Thinking about that for a moment. I was now picturing Clive Fisher on the roller and wondered if the machine wasn’t steering or behaving as it should (whether it be due to mechanical fault or not), is it feasible to think that he may have become panicked and was now second guessing himself? Was he now upright because he thought the safety switch was on the seat? I don’t know whether that may have been the case or not. Just made me wonder…

Clive Fisher is now deceased of course. He’d evidently been ill for some time prior to this incident and certainly he is not able to give evidence at this inquest which is a shame because the idea of the dead guy being the fall guy is really sickening to me.

Anyway moving along, we heard that Clive Fisher had been with the company for some time but that he was essentially a ‘yardie’ – that means his work was at the depot and not generally out on the road with the crews. As a matter of fact, the court was told, “You’d be lucky to see Cabs (Fisher) on a crew once or twice a year…”

The witness at this time was explaining that, generally speaking, operating the ‘roller’ was one of those jobs left for the “the new guys”. That comment possibly was intended to give the impression that it was a fairly simple and basic job. That struck a chord – they said that too about the Horizontal Borer.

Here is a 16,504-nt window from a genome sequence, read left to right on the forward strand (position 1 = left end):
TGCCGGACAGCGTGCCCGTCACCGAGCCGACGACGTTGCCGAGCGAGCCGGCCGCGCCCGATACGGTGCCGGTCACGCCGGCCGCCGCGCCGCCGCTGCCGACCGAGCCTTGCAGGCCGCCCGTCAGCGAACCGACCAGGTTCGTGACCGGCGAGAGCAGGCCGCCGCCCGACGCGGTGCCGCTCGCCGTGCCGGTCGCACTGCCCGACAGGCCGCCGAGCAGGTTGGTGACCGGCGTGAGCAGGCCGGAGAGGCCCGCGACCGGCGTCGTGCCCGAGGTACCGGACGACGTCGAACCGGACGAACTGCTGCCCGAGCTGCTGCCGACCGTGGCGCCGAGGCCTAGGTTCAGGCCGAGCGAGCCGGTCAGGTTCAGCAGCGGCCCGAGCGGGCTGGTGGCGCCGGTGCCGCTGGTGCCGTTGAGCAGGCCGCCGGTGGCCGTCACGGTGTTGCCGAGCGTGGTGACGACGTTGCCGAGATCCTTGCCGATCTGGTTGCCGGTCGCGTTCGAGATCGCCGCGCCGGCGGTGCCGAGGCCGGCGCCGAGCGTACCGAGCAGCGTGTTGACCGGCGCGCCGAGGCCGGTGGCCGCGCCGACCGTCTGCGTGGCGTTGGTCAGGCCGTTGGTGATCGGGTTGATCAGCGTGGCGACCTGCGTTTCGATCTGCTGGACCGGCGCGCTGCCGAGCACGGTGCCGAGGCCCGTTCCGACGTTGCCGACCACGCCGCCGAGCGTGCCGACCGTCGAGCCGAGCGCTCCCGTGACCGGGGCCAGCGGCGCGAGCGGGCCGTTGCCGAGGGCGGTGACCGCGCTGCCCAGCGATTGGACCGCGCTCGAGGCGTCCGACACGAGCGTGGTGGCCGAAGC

We heard evidence given about the consistency of maintaining safety rules. Questions relating to filling out ‘log books’ and how consistently that rule was followed – “mostly”. Then a question about the horn being tooted when the machines move into reverse or near people – again ‘mostly’ and on clarification, “it doesn’t always happen”.

Then later in the day the evidence from a worker on site that day that is not currently employed by the company (Futun Hogan) and was at the time working on the crew at Meadows as a contract employee through labour hire.

His evidence offered stark contrast to the previous witnesses that day.

Astoundingly we heard about the induction process whereby he and another workmate starting at the same time were given an OHS Questionnaire. It was a 2 page document. The prospective employees were given page 1 to fill in but page 2 was not sighted. The reasons given were that ‘Sean’ (the person giving the induction) was going to fill in the rest. The witness gave evidence that he was asked to sign off on the document despite never having laid eyes on the 2nd page. Reason’s given as to why page 2 of the document could not be filled in was that “we weren’t sure of the answers”.

This witness commented that the DM83 was a piece of plant that he didn’t like to operate. He had previous to this day made complaints about the on-off switch being broken and problems with the safety plate. There was further mention of the vehicle log book and that it had ‘disappeared’.

Sorry…did I hear that right? That this company had an occupational health and safety attitude that was ‘right up there’? Spoken like a true company man.

By the way, where exactly is ‘up there’?

Is that the land of make believe?

 

 

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Welcome , today is Sunday, September 24, 2017